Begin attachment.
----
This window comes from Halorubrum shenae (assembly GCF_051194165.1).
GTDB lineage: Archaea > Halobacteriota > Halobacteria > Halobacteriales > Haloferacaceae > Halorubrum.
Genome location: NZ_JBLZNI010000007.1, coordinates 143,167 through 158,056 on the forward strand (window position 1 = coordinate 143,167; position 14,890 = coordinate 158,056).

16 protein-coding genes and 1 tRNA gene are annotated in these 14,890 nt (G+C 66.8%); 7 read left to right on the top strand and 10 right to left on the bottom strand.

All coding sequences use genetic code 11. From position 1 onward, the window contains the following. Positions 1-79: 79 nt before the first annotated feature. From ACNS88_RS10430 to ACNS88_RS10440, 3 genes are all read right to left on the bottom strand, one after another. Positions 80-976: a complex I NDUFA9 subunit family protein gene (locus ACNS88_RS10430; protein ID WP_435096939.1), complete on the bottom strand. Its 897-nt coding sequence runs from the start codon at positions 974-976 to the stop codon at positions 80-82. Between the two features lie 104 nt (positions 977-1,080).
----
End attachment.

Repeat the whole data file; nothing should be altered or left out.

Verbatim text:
This window comes from Halorubrum shenae (assembly GCF_051194165.1).
GTDB lineage: Archaea > Halobacteriota > Halobacteria > Halobacteriales > Haloferacaceae > Halorubrum.
Genome location: NZ_JBLZNI010000007.1, coordinates 143,167 through 158,056 on the forward strand (window position 1 = coordinate 143,167; position 14,890 = coordinate 158,056).

16 protein-coding genes and 1 tRNA gene are annotated in these 14,890 nt (G+C 66.8%); 7 read left to right on the top strand and 10 right to left on the bottom strand.

All coding sequences use genetic code 11. From position 1 onward, the window contains the following. Positions 1-79: 79 nt before the first annotated feature. From ACNS88_RS10430 to ACNS88_RS10440, 3 genes are all read right to left on the bottom strand, one after another. Positions 80-976: a complex I NDUFA9 subunit family protein gene (locus ACNS88_RS10430; protein ID WP_435096939.1), complete on the bottom strand. Its 897-nt coding sequence runs from the start codon at positions 974-976 to the stop codon at positions 80-82. Between the two features lie 104 nt (positions 977-1,080).